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New Zealand Royal Jelly from China, company fined $377,000

Otautahi – When is something claimed as 100 percent New Zealand, not from Aotearoa? The answer is Royal Jelly supplements, which has been misleading consumers as being from New Zealand, for years.

New Zealand Health Food Company (NZHFC) has been fined $377,000 after pleading guilty about the origin of ingredients in its royal jelly supplements.

The combination of phrases and images used by NZHFC to market its royal jelly products gave the impression that the products were from New Zealand when the key ingredient came from China.

The Commerce Commission’s investigation showed from December 2015 to December 2020, NZHFC made various representations on product labelling, the company’s websites, social media, and through other marketing channels such as email newsletters, including:

  • 100% New Zealand
  • Our product range is a selection of some of the finest bee products that New Zealand’s wild and rugged landscapes have to offer
  • The New Zealand Health Food Company is dedicated to bringing you premium quality products which have been sourced from the pristine environment that is synonymous with New Zealand.

The images used on the packaging included the silhouette of the Kiwi and map of New Zealand, as well as mountain and pasture imagery.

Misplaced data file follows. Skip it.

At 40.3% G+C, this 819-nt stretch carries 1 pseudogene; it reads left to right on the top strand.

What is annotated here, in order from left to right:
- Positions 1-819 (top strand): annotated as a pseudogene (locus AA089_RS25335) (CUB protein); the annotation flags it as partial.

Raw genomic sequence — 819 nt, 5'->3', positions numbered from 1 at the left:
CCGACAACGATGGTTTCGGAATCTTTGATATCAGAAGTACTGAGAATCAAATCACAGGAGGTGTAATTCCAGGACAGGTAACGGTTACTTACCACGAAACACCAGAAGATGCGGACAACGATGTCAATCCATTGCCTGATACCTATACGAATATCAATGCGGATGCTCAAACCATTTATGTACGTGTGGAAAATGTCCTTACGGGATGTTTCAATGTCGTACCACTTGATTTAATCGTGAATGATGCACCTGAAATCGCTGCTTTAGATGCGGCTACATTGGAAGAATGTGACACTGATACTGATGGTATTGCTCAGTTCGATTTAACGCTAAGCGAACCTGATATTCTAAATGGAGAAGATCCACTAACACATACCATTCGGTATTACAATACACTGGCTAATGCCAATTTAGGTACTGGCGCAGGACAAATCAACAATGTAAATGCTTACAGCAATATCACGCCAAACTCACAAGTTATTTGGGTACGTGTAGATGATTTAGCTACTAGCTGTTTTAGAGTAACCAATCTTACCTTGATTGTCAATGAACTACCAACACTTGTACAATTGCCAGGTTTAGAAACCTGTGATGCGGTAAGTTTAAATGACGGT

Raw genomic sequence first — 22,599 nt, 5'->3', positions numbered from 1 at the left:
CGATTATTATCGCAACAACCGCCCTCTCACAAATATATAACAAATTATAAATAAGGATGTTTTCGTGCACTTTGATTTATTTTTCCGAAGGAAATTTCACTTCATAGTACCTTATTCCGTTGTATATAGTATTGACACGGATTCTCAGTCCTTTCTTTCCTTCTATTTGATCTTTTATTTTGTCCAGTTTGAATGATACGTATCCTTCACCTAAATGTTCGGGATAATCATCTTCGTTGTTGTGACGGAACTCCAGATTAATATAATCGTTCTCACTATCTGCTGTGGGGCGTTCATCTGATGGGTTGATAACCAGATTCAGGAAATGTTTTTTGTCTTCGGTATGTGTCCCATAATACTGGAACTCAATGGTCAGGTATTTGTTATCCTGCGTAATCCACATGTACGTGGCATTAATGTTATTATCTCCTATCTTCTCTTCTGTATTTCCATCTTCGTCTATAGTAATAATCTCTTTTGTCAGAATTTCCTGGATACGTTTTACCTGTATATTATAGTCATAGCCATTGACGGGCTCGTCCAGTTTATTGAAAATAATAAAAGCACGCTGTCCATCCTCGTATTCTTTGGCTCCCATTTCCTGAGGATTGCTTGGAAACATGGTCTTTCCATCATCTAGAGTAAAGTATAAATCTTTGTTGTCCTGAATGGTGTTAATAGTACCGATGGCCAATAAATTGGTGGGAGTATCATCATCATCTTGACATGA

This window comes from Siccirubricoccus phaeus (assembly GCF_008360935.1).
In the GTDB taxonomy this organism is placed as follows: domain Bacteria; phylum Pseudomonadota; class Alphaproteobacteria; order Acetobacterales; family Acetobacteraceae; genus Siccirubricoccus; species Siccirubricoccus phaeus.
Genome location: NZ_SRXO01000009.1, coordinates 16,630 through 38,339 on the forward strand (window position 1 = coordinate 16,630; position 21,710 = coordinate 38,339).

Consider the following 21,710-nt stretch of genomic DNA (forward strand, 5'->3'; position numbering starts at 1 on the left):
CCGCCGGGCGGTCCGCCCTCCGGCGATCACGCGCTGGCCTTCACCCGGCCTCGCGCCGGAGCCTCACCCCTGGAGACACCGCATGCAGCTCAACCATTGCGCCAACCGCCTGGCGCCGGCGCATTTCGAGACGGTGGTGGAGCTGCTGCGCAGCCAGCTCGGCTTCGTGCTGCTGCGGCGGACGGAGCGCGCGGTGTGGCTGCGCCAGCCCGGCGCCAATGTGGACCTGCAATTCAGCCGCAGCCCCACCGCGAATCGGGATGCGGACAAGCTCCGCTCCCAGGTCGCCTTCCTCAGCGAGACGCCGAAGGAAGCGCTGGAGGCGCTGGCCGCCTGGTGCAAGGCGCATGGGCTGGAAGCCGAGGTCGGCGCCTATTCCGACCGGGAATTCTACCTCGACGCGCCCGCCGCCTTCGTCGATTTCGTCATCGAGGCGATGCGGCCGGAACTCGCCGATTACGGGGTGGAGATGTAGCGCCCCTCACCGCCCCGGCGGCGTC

The commission filed three representative charges against the Christchurch-based company which sold the products under three different brands: New Zealand Health Food, Manuka South and Kiwi Natural Health.

NZHFC trades throughout New Zealand and also exports to overseas markets. The royal jelly in the supplements came from China, royal jelly processing took place overseas, and most of the other ingredients were sourced from overseas. The royal jelly was put into capsules and packaged in New Zealand.

Christchurch District Court Judge Ruth said in sentencing NZHFC, the company knew at the start its royal jelly was from China.

“The customers must have been entitled to know the origin of the products they were buying and to not say where it came from was at best careless and at worst done deliberately due to the advantage that arose to the potential purchasers’ state of mind and advantage to be gained over the distributors who did abide by the rules,” he said.

There was potential harm to the New Zealand brand in a general sense. NZ products do enjoy something of a clean, green imagery benefit and overseas markets would look with favour on a product said to be produced here.

The commission said it was very disappointing to continue seeing traders using association with New Zealand in a misleading way for commercial gain.

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